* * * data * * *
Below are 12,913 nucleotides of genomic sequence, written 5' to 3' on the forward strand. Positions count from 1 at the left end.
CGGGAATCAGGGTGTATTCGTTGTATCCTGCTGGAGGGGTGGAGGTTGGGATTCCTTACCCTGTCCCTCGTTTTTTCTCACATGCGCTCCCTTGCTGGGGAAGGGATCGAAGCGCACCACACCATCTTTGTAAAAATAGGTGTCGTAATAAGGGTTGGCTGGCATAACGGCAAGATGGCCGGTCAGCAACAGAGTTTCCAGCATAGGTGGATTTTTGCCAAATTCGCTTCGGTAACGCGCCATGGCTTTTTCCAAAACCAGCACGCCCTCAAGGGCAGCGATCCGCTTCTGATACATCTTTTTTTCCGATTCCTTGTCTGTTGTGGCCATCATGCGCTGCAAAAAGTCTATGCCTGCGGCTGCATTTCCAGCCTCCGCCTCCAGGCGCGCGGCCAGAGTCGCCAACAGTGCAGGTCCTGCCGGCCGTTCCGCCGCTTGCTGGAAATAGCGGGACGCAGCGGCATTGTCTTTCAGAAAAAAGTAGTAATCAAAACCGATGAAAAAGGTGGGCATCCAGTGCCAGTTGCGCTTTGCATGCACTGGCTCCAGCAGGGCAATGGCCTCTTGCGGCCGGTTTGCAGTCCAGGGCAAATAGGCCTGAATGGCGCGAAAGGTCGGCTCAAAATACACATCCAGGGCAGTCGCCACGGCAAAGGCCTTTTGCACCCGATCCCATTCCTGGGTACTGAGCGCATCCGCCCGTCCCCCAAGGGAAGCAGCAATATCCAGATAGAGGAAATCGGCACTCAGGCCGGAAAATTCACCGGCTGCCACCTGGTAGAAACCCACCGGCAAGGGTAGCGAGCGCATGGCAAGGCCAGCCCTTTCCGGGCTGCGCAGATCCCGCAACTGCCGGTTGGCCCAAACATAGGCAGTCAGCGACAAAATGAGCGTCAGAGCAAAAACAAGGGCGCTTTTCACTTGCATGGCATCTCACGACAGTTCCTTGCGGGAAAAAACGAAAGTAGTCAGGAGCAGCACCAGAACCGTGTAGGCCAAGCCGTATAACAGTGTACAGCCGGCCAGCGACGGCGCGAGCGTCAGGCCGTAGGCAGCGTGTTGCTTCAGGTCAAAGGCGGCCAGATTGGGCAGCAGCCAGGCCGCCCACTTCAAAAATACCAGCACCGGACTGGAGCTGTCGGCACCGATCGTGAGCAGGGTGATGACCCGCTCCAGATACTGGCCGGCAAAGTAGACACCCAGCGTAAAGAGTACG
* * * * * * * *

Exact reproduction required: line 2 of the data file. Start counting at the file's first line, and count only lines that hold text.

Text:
CGGGAATCAGGGTGTATTCGTTGTATCCTGCTGGAGGGGTGGAGGTTGGGATTCCTTACCCTGTCCCTCGTTTTTTCTCACATGCGCTCCCTTGCTGGGGAAGGGATCGAAGCGCACCACACCATCTTTGTAAAAATAGGTGTCGTAATAAGGGTTGGCTGGCATAACGGCAAGATGGCCGGTCAGCAACAGAGTTTCCAGCATAGGTGGATTTTTGCCAAATTCGCTTCGGTAACGCGCCATGGCTTTTTCCAAAACCAGCACGCCCTCAAGGGCAGCGATCCGCTTCTGATACATCTTTTTTTCCGATTCCTTGTCTGTTGTGGCCATCATGCGCTGCAAAAAGTCTATGCCTGCGGCTGCATTTCCAGCCTCCGCCTCCAGGCGCGCGGCCAGAGTCGCCAACAGTGCAGGTCCTGCCGGCCGTTCCGCCGCTTGCTGGAAATAGCGGGACGCAGCGGCATTGTCTTTCAGAAAAAAGTAGTAATCAAAACCGATGAAAAAGGTGGGCATCCAGTGCCAGTTGCGCTTTGCATGCACTGGCTCCAGCAGGGCAATGGCCTCTTGCGGCCGGTTTGCAGTCCAGGGCAAATAGGCCTGAATGGCGCGAAAGGTCGGCTCAAAATACACATCCAGGGCAGTCGCCACGGCAAAGGCCTTTTGCACCCGATCCCATTCCTGGGTACTGAGCGCATCCGCCCGTCCCCCAAGGGAAGCAGCAATATCCAGATAGAGGAAATCGGCACTCAGGCCGGAAAATTCACCGGCTGCCACCTGGTAGAAACCCACCGGCAAGGGTAGCGAGCGCATGGCAAGGCCAGCCCTTTCCGGGCTGCGCAGATCCCGCAACTGCCGGTTGGCCCAAACATAGGCAGTCAGCGACAAAATGAGCGTCAGAGCAAAAACAAGGGCGCTTTTCACTTGCATGGCATCTCACGACAGTTCCTTGCGGGAAAAAACGAAAGTAGTCAGGAGCAGCACCAGAACCGTGTAGGCCAAGCCGTATAACAGTGTACAGCCGGCCAGCGACGGCGCGAGCGTCAGGCCGTAGGCAGCGTGTTGCTTCAGGTCAAAGGCGGCCAGATTGGGCAGCAGCCAGGCCGCCCACTTCAAAAATACCAGCACCGGACTGGAGCTGTCGGCACCGATCGTGAGCAGGGTGATGACCCGCTCCAGATACTGGCCGGCAAAGTAGACACCCAGCGTAAAGAGTACG